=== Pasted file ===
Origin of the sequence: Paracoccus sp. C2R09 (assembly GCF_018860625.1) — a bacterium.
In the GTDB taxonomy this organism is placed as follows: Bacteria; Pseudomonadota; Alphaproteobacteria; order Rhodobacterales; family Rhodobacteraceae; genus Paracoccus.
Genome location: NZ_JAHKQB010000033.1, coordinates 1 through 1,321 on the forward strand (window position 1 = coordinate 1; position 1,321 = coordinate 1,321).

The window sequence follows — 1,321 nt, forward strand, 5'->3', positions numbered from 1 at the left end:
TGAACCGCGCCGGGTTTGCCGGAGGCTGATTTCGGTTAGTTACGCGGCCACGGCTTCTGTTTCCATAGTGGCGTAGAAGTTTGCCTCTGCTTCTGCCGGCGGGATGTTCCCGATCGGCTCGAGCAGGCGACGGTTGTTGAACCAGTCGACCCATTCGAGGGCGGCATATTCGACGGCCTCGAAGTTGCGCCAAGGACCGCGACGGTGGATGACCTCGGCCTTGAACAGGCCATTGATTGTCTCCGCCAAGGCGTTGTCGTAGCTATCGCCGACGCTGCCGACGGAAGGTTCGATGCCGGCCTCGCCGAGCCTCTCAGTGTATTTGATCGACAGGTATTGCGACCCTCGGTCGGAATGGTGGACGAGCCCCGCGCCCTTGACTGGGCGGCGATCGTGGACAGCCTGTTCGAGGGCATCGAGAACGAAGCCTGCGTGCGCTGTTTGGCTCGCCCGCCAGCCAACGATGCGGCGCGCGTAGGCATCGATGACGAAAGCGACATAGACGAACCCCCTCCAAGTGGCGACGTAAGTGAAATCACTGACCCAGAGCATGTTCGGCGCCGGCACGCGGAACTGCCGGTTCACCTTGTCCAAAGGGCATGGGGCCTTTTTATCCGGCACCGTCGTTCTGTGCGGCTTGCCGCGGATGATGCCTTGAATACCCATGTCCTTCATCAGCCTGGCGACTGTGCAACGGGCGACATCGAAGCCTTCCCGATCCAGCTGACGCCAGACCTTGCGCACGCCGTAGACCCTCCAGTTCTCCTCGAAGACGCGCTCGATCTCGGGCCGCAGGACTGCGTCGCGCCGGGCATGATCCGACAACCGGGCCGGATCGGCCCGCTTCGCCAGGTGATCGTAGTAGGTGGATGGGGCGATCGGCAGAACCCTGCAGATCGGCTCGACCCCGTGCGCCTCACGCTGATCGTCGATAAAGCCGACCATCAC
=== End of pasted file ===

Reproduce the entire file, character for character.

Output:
Origin of the sequence: Paracoccus sp. C2R09 (assembly GCF_018860625.1) — a bacterium.
In the GTDB taxonomy this organism is placed as follows: Bacteria; Pseudomonadota; Alphaproteobacteria; order Rhodobacterales; family Rhodobacteraceae; genus Paracoccus.
Genome location: NZ_JAHKQB010000033.1, coordinates 1 through 1,321 on the forward strand (window position 1 = coordinate 1; position 1,321 = coordinate 1,321).

The window sequence follows — 1,321 nt, forward strand, 5'->3', positions numbered from 1 at the left end:
TGAACCGCGCCGGGTTTGCCGGAGGCTGATTTCGGTTAGTTACGCGGCCACGGCTTCTGTTTCCATAGTGGCGTAGAAGTTTGCCTCTGCTTCTGCCGGCGGGATGTTCCCGATCGGCTCGAGCAGGCGACGGTTGTTGAACCAGTCGACCCATTCGAGGGCGGCATATTCGACGGCCTCGAAGTTGCGCCAAGGACCGCGACGGTGGATGACCTCGGCCTTGAACAGGCCATTGATTGTCTCCGCCAAGGCGTTGTCGTAGCTATCGCCGACGCTGCCGACGGAAGGTTCGATGCCGGCCTCGCCGAGCCTCTCAGTGTATTTGATCGACAGGTATTGCGACCCTCGGTCGGAATGGTGGACGAGCCCCGCGCCCTTGACTGGGCGGCGATCGTGGACAGCCTGTTCGAGGGCATCGAGAACGAAGCCTGCGTGCGCTGTTTGGCTCGCCCGCCAGCCAACGATGCGGCGCGCGTAGGCATCGATGACGAAAGCGACATAGACGAACCCCCTCCAAGTGGCGACGTAAGTGAAATCACTGACCCAGAGCATGTTCGGCGCCGGCACGCGGAACTGCCGGTTCACCTTGTCCAAAGGGCATGGGGCCTTTTTATCCGGCACCGTCGTTCTGTGCGGCTTGCCGCGGATGATGCCTTGAATACCCATGTCCTTCATCAGCCTGGCGACTGTGCAACGGGCGACATCGAAGCCTTCCCGATCCAGCTGACGCCAGACCTTGCGCACGCCGTAGACCCTCCAGTTCTCCTCGAAGACGCGCTCGATCTCGGGCCGCAGGACTGCGTCGCGCCGGGCATGATCCGACAACCGGGCCGGATCGGCCCGCTTCGCCAGGTGATCGTAGTAGGTGGATGGGGCGATCGGCAGAACCCTGCAGATCGGCTCGACCCCGTGCGCCTCACGCTGATCGTCGATAAAGCCGACCATCAC